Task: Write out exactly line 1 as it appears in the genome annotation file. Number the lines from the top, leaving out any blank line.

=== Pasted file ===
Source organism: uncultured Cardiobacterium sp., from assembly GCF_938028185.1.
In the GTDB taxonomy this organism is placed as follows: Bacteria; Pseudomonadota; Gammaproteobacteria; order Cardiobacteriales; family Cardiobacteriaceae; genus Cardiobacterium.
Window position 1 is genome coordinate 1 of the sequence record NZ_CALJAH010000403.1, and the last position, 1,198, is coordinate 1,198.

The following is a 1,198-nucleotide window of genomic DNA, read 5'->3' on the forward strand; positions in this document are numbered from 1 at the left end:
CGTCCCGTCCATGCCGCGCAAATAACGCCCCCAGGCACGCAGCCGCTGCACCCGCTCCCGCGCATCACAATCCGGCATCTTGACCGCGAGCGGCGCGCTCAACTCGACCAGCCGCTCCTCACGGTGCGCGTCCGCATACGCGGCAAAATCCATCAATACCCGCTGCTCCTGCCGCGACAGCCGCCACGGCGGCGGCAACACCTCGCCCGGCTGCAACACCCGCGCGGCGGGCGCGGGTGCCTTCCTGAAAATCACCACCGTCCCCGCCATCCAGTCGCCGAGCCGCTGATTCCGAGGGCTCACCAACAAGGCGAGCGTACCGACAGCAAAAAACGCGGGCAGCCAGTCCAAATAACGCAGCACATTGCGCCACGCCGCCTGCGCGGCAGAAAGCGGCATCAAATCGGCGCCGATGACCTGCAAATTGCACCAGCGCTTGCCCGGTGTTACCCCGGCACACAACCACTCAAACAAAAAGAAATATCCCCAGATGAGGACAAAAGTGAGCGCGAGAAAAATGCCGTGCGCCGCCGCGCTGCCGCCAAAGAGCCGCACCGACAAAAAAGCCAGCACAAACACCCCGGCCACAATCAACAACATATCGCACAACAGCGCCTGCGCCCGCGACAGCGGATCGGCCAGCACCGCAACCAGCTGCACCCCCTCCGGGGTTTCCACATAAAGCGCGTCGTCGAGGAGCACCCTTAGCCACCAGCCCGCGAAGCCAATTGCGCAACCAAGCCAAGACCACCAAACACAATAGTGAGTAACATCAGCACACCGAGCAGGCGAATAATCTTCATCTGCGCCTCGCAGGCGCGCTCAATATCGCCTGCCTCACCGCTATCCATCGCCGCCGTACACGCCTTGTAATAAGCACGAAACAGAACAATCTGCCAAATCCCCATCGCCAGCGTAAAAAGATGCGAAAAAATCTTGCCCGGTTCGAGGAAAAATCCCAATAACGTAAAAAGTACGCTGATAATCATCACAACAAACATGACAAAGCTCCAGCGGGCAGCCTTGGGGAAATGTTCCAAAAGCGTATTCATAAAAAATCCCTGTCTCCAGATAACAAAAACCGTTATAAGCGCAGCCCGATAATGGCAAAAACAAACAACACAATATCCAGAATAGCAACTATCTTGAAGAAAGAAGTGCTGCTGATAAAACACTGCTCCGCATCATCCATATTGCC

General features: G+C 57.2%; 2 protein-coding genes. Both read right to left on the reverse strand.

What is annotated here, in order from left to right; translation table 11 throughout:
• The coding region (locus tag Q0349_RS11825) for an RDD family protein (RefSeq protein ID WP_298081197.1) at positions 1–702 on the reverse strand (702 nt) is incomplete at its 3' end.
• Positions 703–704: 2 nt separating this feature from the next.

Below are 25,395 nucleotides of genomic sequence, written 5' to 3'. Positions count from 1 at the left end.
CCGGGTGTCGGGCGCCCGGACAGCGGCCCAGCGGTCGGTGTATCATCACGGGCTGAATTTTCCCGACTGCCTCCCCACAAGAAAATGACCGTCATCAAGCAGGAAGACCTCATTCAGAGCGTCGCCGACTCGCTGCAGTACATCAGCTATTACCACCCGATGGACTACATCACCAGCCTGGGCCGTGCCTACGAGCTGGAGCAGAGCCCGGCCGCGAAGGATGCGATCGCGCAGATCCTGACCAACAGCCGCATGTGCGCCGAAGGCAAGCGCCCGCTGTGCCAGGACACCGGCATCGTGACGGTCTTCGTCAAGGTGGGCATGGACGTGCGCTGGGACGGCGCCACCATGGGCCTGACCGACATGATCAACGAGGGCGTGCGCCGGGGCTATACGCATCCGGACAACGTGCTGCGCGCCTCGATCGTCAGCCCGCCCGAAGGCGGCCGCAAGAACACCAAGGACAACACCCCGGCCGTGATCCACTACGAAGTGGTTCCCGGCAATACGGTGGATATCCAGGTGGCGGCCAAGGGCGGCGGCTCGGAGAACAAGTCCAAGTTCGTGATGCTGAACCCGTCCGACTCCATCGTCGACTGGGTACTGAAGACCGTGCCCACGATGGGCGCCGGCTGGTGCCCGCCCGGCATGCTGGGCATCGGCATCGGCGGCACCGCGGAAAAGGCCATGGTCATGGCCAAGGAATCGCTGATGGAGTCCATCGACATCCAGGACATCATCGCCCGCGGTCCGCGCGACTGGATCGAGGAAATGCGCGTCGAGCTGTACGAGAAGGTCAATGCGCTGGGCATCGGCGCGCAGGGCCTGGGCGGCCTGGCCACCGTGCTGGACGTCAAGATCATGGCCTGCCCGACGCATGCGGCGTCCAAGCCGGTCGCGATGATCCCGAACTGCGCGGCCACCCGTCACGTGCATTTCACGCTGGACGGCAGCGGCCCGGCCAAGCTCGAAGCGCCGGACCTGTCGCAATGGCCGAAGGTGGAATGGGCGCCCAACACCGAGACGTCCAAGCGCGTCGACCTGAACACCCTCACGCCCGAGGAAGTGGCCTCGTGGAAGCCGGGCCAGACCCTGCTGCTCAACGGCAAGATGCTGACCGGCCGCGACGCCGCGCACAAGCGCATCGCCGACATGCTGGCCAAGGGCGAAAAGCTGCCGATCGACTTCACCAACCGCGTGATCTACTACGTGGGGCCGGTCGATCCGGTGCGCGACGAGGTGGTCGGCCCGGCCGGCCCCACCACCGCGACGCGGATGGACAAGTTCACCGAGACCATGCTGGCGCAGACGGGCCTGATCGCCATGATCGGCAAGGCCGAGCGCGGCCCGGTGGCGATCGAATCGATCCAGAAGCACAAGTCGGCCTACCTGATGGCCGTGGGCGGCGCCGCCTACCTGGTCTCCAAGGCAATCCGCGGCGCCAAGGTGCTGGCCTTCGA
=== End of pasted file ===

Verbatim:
Source organism: uncultured Cardiobacterium sp., from assembly GCF_938028185.1.